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Both recipes reveal the history of the used recipes. Pollan’s recipe contains an example of logos strategy demonstrating that the idea of such bread has been adapted from Chad Robertson’s country loaf through simple replacing of white flour with the wholegrain type. The author provides logical reasoning for these changes demonstrating that such choice of ingredients will help in creating “a decent loaf of bread, which will not be as airy or flavorful” (Pollan 427). On the other hand, the second recipe is a sample of pathos rhetorical strategy as, despite the fact that the author changed Quinn’s family recipe, the message regarding alterations is provided through emotional appeal, “something a little sweet that’s not dripping with oil nor overloaded with sugar. And hello! You’re winning already” (“Greek Yogurt Zucchini Bread”). Moreover, the author explicitly explained all changes, but the majority of them are personally driven. The only ingredient, which appears to be appropriately explained stands for the Greek yogurt. The author states that it helps in making the crumb highly moist, which is necessary as moisture disappears because of the oil reduction.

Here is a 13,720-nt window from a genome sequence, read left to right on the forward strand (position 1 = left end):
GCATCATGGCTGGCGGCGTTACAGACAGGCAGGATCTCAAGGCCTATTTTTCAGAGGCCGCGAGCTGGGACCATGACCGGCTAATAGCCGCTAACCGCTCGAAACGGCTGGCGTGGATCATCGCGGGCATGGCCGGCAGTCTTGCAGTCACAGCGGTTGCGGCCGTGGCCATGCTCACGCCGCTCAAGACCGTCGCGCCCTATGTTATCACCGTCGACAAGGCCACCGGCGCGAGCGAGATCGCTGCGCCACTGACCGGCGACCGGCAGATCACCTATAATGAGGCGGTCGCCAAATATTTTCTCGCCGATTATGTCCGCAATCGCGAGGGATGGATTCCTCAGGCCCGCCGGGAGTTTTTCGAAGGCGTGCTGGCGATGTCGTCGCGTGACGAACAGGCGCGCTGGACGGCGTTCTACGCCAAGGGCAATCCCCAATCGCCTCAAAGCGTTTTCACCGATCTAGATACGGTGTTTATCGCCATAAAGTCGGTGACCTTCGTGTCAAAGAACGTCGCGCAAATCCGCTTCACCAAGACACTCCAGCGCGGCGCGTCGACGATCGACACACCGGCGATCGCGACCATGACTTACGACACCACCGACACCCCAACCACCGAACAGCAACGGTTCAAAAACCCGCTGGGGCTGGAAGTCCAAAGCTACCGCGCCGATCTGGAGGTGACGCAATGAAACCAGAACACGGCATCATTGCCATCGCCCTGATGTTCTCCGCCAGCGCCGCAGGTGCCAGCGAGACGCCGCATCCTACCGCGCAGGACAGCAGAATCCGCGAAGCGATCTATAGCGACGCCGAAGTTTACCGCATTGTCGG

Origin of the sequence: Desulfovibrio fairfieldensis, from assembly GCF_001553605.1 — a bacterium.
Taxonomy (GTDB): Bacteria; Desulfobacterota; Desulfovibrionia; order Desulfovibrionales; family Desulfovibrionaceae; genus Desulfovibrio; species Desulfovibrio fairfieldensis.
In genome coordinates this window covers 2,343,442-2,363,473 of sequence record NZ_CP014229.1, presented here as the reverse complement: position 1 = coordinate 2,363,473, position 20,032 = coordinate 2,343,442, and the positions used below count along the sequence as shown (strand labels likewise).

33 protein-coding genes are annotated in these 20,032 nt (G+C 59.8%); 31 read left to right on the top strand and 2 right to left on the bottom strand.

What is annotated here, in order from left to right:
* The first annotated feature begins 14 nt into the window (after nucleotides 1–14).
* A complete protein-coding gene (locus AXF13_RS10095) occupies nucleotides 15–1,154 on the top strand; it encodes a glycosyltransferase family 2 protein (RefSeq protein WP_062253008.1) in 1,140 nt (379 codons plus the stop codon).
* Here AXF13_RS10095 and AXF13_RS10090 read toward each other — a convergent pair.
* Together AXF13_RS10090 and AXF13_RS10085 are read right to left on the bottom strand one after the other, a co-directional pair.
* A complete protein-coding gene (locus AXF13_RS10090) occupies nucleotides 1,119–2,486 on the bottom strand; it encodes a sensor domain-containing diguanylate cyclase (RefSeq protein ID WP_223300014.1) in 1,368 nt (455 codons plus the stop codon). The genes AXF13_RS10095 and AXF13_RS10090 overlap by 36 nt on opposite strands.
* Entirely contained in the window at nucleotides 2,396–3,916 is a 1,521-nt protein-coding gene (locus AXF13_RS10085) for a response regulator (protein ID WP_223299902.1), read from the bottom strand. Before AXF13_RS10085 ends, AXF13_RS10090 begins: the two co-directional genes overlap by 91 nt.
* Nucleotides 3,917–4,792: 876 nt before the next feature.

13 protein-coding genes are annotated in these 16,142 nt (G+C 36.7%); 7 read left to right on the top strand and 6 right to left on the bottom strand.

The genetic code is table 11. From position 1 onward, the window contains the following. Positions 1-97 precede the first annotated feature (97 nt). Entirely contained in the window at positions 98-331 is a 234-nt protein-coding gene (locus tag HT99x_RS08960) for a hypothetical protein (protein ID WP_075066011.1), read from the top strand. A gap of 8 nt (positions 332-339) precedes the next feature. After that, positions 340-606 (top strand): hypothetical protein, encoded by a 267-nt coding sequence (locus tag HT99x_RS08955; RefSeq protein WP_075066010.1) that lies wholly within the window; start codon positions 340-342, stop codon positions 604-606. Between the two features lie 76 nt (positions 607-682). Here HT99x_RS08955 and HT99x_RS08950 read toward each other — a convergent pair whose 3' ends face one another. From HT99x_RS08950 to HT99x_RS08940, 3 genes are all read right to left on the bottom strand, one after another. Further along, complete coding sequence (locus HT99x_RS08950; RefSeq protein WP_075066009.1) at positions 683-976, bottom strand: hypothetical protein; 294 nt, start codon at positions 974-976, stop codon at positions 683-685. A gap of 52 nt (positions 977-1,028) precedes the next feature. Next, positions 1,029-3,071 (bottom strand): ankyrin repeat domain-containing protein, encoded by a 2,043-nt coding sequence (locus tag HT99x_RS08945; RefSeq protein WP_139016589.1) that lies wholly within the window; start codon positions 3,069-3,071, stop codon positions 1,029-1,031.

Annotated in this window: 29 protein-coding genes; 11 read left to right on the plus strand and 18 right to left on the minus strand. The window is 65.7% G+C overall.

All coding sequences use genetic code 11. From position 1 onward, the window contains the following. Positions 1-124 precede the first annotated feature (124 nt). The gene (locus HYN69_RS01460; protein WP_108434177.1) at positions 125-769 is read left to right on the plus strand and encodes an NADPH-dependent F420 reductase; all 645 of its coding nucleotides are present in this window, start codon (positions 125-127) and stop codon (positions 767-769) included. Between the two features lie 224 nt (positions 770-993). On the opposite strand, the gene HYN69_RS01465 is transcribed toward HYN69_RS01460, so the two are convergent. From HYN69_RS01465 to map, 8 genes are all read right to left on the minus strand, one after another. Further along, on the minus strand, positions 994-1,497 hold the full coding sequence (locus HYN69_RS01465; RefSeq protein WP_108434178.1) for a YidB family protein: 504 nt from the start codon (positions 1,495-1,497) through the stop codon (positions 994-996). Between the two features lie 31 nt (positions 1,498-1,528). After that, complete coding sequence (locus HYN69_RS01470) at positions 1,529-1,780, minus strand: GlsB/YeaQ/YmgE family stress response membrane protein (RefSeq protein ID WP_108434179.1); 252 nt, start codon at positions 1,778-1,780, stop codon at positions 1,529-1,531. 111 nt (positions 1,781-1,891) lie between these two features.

Both recipes provide the list of required ingredients before the actual explanation of how to cook. Nevertheless, the major difference between their presentation appears in the fact that the recipe provided by Sally’s Baking Addiction includes optional ingredients, and they are not separated according to the cooking steps as opposed to Pollan’s one. The latter demonstrates three major steps, including the starter, leaven, and bread, which incorporate discrepant ingredients. This recipe is the case when the sequence is based on the elements ordering, and, thus, the text has the subdivision into a variety of sections or stages, which actually limits certain actions. The current recipe includes eight major stages, incorporating making the starter, the leaven, the bread, bulk fermenting the dough, dividing the dough, shaping the dough, proofing, and baking. On the other hand, Sally makes the cooking procedure explicit through the numbers, which delimit the specific actions (“Greek Yogurt Zucchini Bread”). The directions involve only four major steps. In fact, the recipe does not provide strict guidelines supposing that the audience might shift from the ordered list of procedural commands, making the recipe confusing for non-experts. Nonetheless, both recipes helpfully mention what might go wrong during the cooking procedure and how to omit or improve the situation. For example, the authors write, “if you find the top of the bread is browning too quickly in the oven, loosely cover it with aluminum foil” (“Greek Yogurt Zucchini Bread”) and “if the leaven does not float in warm water, you’ll probably want to add some yeast” (Pollan 430).